Oknha Heng Huy has filed a lawsuit for defamation and incitement against a villager who posted on Facebook that the Koh Kong sugar tycoon should work to clear his name.
Oeb Toeng, a resident of Sre Ambel district’s Chi Khor Loeu commune, was questioned at her home by commune and district police officers on Saturday, she said.
Toeng posted on July 29 and August 5, on an account named “Dada Dada,” that Huy should try to avoid getting a “rotten” reputation.
“Before dying, please do a little good deed. Do not be as in the saying that you live but the name is rotten. Do not want to hear things like: Heng Huy, who robs land from the people and summons [people] to court,” one of the posts says, alongside photos of Huy.
In response, Huy filed a complaint to commune, district and provincial police for defamation and incitement to discriminate. Defamation can lead to a fine of up to 10 million riel, or about $2,500. Incitement to discriminate, which applies to “a particular ethnicity, nationality, race or religion,” is punishable by up to three years in jail.
His complaint to district police, dated Friday, says Toeng’s posts are lies, deception and slander, and damages his reputation.
Huy’s dispute with locals traces back at least 12 years. Recurrent protests have accused the tycoon of encroaching on nearly 200 families’ land. Huy’s previous complaints have led to court summonses against 10 villagers in 2019.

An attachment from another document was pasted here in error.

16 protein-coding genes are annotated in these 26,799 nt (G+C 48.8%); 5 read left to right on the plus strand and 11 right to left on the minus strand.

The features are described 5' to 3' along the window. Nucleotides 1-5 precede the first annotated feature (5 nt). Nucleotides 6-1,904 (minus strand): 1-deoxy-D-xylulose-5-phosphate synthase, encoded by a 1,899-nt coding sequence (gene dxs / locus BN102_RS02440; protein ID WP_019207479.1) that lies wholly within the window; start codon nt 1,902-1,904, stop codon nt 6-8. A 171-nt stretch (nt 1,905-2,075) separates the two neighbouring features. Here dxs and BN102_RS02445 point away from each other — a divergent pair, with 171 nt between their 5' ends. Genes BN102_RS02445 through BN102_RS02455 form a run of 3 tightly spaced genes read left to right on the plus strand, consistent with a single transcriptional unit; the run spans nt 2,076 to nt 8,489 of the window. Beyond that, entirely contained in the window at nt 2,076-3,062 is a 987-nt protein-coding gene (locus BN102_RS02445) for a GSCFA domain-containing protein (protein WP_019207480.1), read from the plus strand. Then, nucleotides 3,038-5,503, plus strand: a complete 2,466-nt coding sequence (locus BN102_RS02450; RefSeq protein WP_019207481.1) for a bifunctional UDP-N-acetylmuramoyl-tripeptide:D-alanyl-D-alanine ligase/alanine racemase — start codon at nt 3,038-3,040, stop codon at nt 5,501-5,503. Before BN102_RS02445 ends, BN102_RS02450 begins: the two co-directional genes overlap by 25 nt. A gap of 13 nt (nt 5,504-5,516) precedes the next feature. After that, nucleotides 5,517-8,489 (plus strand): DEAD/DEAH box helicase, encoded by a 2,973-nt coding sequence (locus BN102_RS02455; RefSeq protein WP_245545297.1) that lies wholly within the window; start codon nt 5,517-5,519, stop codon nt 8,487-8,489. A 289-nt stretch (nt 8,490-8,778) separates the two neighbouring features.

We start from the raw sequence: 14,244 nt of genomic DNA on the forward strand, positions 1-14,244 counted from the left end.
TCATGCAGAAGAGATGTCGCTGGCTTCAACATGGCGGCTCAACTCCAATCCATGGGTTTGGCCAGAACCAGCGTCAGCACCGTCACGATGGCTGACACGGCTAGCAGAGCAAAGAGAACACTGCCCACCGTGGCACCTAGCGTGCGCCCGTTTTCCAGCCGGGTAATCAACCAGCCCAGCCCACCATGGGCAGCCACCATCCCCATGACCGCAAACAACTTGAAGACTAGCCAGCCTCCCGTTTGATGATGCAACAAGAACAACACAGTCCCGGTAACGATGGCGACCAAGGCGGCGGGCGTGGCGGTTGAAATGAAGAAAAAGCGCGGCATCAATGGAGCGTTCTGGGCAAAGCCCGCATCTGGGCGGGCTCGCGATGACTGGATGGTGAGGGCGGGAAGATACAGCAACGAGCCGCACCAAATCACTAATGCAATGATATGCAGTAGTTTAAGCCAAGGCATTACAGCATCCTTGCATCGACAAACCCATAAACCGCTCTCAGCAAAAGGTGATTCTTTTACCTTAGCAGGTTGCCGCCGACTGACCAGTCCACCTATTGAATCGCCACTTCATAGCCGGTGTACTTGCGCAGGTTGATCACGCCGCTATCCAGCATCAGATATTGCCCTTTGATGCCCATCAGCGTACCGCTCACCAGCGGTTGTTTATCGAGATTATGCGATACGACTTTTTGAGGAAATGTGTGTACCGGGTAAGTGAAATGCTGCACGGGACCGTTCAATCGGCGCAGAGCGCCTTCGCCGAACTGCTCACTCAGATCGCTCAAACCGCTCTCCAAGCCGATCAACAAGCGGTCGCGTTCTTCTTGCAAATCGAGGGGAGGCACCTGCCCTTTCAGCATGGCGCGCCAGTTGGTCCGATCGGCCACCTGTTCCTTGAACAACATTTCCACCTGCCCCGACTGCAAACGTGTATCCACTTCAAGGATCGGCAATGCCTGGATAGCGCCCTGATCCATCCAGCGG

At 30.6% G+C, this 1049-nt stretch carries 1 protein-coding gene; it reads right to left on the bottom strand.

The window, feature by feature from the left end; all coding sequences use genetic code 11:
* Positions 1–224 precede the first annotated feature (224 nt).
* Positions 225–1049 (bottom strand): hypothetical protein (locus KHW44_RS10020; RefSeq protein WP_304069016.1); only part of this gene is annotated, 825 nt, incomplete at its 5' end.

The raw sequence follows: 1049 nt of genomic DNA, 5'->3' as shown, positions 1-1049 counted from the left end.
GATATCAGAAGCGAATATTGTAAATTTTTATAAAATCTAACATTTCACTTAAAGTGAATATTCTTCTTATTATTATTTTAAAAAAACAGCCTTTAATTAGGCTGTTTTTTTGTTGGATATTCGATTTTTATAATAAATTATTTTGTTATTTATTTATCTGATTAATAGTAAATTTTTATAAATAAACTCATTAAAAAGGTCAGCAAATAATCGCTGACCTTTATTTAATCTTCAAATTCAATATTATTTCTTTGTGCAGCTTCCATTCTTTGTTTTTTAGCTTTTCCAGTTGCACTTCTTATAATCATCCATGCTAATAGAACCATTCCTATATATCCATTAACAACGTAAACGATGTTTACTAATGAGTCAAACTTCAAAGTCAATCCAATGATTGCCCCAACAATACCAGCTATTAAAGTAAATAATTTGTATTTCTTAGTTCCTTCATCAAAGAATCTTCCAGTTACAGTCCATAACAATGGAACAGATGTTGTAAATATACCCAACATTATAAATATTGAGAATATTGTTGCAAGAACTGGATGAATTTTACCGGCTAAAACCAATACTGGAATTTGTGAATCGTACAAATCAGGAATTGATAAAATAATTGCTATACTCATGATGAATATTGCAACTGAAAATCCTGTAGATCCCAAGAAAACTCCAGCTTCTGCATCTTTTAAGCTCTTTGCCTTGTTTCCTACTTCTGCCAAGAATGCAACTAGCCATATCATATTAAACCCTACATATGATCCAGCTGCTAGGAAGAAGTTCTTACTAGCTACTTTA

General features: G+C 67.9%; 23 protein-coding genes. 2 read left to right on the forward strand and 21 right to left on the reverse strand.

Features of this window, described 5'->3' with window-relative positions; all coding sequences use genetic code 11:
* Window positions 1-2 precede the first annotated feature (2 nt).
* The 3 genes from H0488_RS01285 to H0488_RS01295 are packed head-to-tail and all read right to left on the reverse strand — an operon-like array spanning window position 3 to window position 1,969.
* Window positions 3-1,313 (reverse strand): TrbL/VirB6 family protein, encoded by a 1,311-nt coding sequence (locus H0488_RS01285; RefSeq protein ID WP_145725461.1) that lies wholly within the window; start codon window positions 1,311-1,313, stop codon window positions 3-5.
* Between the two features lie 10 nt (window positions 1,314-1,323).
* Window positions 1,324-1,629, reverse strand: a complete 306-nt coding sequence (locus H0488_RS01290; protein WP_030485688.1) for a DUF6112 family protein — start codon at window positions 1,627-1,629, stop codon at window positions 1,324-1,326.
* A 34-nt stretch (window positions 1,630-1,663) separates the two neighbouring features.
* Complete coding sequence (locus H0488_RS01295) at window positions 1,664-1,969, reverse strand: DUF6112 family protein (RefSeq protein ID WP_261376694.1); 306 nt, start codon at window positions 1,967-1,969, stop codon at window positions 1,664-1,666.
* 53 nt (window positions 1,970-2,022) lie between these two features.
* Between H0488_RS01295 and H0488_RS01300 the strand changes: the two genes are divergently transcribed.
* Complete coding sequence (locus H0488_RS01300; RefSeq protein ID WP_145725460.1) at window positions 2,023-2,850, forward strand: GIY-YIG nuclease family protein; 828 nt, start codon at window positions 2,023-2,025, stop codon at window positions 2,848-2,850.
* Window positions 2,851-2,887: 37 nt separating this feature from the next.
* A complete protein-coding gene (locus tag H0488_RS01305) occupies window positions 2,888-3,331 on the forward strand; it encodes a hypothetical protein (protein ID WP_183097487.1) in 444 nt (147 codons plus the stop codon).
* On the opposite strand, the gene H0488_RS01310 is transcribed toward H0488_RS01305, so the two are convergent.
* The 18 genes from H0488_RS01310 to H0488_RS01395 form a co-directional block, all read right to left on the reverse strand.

Toeng said four officers visited her house for questioning in the latest case, but she defended her posts as true, saying people really had suffered for over a decade from losing their land.
“The Cambodian court seems to be so biased. [I] want to say that they see only rich people. Like the message I wrote and posted. Heng Huy sued, and they immediately arrived. So I ask: I have sued Heng Huy for three years to the Ministry of Interior, to the Ministry of Land Management, to the Prime Minister’s cabinet, but there is no solution for me. So the province and district are favored to their partisans, because he is rich and the poor people have no justice. That’s what I say,” Toeng said.
Her posts were not political, she added. “So the authorities don’t want corruption to be known to the public. When we write something about the truth, he threatens us not to speak and post messages. Think corruption cannot be removed because if we dare to speak, there is a threat. So I think every day there is no justice. If there is justice, then our land may have been settled already. But when we speak out, we are being looked at for arrest. They are always on the lookout.”
Huy could not be reached for comment. Sre Ambel district police chief Huon Non declined to comment.
(Translated and edited from the original article on VOD Khmer)